Mar Galcerán achieves a historic feat by becoming Spain’s inaugural representative with Down’s syndrome in parliament.

After winning a seat in Valencia’s regional assembly, Galcerán expresses her desire to be recognized as an individual rather than being defined by her disability.

For years, she fought to include people with intellectual disabilities in conversations. However, the extent of her progress became evident recently when Mar Galcerán became the first parliamentarian with Down’s syndrome in Spain.

“It’s unprecedented,” the 45-year-old stated. “Society is starting to acknowledge that individuals with Down’s syndrome have a lot to offer. But there is still a long way to go.”

Her achievement was a result of decades of hard work. At the age of 18, Galcerán joined the conservative People’s Party (PP) due to its emphasis on tradition.
Gradually, she climbed the ranks within the party. Her dedication paid off in May when she was included as the 20th candidate on the PP’s list for Valencia’s regional elections.

Soon after, news broke that Galcerán had secured a seat in the regional parliament. “Welcome Mar,” wrote Carlos Mazón, the PP leader in the region, on social media. “This is fantastic news for politics, as it breaks down barriers.”

Galcerán’s accomplishment propels her to the forefront of the few individuals with Down’s syndrome who have overcome barriers and entered the sphere of politics. In France, Éléonore Laloux made history in 2020 as the first person with this genetic disorder to be elected to a public office, becoming a city council member in the town of Arras. Similarly, Fintan Bray was hailed for his historic election to a political position in Ireland in 2022.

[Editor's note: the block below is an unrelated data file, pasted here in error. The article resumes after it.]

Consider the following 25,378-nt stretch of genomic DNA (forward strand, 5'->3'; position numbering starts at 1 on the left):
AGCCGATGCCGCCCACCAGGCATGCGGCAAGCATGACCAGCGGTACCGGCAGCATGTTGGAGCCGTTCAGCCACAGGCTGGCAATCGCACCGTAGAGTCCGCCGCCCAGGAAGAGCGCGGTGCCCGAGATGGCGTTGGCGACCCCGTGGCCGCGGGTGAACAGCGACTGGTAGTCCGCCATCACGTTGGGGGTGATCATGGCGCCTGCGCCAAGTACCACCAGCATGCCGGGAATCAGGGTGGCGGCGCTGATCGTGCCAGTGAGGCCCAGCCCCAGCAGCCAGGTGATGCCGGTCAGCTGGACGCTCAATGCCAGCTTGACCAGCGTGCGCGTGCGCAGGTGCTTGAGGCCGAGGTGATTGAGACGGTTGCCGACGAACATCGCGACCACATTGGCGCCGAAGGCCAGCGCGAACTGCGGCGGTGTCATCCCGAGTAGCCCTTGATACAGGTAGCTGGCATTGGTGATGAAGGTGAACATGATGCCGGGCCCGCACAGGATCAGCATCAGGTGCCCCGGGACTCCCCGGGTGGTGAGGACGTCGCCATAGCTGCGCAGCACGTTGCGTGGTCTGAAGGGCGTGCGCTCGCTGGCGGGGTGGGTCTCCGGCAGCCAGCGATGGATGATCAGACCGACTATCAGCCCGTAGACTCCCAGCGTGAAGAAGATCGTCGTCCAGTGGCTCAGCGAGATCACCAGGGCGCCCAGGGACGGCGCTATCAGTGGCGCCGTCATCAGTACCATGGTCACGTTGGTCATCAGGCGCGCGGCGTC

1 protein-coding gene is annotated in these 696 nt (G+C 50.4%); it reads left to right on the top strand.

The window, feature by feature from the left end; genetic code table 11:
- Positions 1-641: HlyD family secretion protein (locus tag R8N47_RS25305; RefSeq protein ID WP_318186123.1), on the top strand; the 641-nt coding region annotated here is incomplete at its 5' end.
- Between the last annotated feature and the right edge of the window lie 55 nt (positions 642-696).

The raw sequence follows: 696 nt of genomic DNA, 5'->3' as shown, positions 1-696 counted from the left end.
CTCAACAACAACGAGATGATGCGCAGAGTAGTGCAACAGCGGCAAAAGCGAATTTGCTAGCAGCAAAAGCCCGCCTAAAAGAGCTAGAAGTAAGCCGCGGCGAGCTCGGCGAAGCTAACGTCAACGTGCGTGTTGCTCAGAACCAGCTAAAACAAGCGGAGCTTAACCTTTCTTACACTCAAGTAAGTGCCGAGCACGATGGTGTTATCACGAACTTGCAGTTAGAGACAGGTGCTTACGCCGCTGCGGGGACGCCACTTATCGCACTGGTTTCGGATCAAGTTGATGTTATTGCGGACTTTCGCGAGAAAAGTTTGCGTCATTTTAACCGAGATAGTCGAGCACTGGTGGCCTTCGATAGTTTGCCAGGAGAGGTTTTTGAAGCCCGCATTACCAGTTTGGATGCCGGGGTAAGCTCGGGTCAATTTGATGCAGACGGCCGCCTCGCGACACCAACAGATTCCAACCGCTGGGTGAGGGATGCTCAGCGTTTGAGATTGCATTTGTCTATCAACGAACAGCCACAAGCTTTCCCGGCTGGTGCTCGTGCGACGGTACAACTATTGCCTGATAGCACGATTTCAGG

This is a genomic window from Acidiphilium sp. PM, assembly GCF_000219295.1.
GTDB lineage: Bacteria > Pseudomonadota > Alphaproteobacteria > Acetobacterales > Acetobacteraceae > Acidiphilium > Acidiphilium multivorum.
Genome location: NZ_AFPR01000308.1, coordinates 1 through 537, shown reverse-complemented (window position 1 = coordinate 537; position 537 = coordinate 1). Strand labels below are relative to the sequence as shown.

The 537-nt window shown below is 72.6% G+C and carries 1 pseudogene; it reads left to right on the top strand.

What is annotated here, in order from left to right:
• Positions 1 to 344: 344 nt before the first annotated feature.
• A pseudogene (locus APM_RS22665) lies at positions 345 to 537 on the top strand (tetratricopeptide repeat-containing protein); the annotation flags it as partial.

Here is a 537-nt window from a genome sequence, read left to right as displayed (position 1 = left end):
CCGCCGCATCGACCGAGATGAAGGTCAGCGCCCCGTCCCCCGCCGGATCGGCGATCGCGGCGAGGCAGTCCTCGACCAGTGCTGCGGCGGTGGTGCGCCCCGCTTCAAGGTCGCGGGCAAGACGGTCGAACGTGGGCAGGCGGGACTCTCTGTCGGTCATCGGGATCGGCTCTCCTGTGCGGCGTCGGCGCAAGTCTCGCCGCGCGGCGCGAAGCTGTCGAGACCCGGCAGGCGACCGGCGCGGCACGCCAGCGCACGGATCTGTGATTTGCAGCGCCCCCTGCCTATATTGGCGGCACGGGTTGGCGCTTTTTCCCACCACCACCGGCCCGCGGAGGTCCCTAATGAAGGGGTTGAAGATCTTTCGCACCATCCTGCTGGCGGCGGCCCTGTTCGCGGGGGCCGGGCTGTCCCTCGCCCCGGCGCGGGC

In Spain, Ángela Bachiller blazed the trail for Galcerán. In 2013, Bachiller became the country’s first city council member with Down’s syndrome in the city of Valladolid.
However, Galcerán may be the first person in Europe to join a regional or national parliament, according to Spain’s Down’s syndrome federation.

“We haven’t heard of anyone else,” said Agustín Matía Amor from Down España. “This is a significant step forward and a true example of inclusion.”
He also emphasized that Galcerán’s achievement reflects her decades-long efforts to improve the status of individuals with Down’s syndrome in Spain. Galcerán has served as a civil servant in Valencia for over 20 years, playing a vital role in advocating for inclusive policies. Additionally, she spent four years leading Asindown, a Valencian organization dedicated to assisting families with children who have Down’s syndrome.

“This news is not only great but also a recognition of her work and the numerous initiatives she has been involved in,” said Matía Amor. “It demonstrates what is achievable.”

Although the Spanish media praised Galcerán’s swearing-in ceremony in September, she revealed that the online reaction has been mixed. “Social media is filled with all kinds of opinions,” she said. “There are people who support me, but there are also others who doubt my capabilities. However, these are individuals who neither know me nor my background.”

As she becomes familiar with her new role, Galcerán acknowledged the tremendous responsibility it brings. “I want to learn how to excel at it, for the benefit of Valencianos, and more importantly, for those of us with diverse abilities.”

Ultimately, she hopes that her presence in the regional parliament will help dismantle the pervasive prejudices that society continues to hold, particularly towards individuals with Down’s syndrome. “I want people to see me as a person, not just as someone with a disability.”

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